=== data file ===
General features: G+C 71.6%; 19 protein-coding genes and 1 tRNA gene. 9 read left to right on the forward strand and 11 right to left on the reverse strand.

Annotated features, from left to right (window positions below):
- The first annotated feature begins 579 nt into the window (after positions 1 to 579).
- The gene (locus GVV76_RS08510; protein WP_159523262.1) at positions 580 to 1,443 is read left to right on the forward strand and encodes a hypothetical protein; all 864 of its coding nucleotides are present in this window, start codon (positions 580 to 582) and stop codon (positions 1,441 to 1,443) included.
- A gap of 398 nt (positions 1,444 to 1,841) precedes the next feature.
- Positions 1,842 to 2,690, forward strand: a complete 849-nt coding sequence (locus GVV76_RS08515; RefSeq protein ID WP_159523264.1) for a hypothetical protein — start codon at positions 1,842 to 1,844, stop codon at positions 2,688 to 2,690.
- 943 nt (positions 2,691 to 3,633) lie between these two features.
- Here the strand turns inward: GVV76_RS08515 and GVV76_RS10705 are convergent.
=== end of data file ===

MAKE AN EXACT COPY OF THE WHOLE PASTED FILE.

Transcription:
General features: G+C 71.6%; 19 protein-coding genes and 1 tRNA gene. 9 read left to right on the forward strand and 11 right to left on the reverse strand.

Annotated features, from left to right (window positions below):
- The first annotated feature begins 579 nt into the window (after positions 1 to 579).
- The gene (locus GVV76_RS08510; protein WP_159523262.1) at positions 580 to 1,443 is read left to right on the forward strand and encodes a hypothetical protein; all 864 of its coding nucleotides are present in this window, start codon (positions 580 to 582) and stop codon (positions 1,441 to 1,443) included.
- A gap of 398 nt (positions 1,444 to 1,841) precedes the next feature.
- Positions 1,842 to 2,690, forward strand: a complete 849-nt coding sequence (locus GVV76_RS08515; RefSeq protein ID WP_159523264.1) for a hypothetical protein — start codon at positions 1,842 to 1,844, stop codon at positions 2,688 to 2,690.
- 943 nt (positions 2,691 to 3,633) lie between these two features.
- Here the strand turns inward: GVV76_RS08515 and GVV76_RS10705 are convergent.